the entire vblock data is placed in a local buffer of a single context.
A detailed example of how these six options work is in
Supplementary Section S2, as well as a full list of how each of the
nine segmenters in Genozip handles each data field.
3.3. Context management
Segmentation step: Each vblock maintains its own set of contexts—
the set consisting of one context for each data component. A context
is a data structure that includes the dictionary,b250, and local data
buffers as well as additional information.
Context merging step: We maintain one global set of similar con-
texts within an object called the z_file to which we merge vblock-
contexts’ dictionary data after the segmentation is completed for a
vblock, thereby incrementally creating a global dictionary contain-
ing, in a particular z_datacontext, all values of that appear for that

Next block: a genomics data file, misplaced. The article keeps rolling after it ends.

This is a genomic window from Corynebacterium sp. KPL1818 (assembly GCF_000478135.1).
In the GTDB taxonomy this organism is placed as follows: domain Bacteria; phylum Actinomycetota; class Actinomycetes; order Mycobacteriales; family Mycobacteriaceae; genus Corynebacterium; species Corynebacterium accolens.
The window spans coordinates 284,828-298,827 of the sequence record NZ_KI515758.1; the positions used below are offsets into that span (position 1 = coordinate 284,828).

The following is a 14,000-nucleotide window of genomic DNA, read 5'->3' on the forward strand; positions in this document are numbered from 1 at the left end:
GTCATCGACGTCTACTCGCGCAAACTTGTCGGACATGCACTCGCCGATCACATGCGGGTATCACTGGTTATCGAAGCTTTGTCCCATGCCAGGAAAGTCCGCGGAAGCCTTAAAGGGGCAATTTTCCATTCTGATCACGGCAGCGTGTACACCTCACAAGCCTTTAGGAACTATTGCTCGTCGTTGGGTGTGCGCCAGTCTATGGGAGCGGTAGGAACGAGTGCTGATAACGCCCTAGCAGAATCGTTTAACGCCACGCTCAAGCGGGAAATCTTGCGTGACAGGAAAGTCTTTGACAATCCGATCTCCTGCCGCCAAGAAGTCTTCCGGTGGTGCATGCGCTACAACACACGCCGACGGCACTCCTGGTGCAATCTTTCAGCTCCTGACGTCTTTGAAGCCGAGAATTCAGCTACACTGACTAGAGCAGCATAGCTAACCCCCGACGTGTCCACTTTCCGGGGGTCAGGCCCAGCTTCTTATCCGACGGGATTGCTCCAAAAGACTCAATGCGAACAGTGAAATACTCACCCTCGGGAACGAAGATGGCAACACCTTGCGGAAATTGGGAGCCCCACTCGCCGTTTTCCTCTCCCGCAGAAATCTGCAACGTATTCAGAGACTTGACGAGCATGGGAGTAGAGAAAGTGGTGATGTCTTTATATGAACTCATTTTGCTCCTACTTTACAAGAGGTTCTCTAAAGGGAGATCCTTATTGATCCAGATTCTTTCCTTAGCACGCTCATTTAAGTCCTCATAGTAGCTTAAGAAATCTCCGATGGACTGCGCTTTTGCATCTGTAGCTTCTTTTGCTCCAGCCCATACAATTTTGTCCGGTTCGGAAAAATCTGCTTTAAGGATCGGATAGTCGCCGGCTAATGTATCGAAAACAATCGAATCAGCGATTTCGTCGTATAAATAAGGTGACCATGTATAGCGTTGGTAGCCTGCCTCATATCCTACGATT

data component in the entire file (except for singletons—see
Supplementary Section S2).
Cloning step: When a new vblock is created, the current diction-
ary and related information of each context are cloned from the
z_file to the new vblock by the framework.
Writing step: After the compute thread terminates and the
vblock is handed back to the I/O thread, the I/O thread writes the
vblock’sz_data (containing b250 and local sections) to the output
.genozip file. The merged dictionary data is written upon the com-
pletion of computing of all vblocks.
Context cloning, concurrent dictionary access and context merg-
ing in a multi-threaded environment are difficult, even more so with
minimal synchronization between threads to avoid a bottleneck that
would limit scaling CPU cores. We employ advanced multi-
threading mechanisms that ensure that all threads can operate on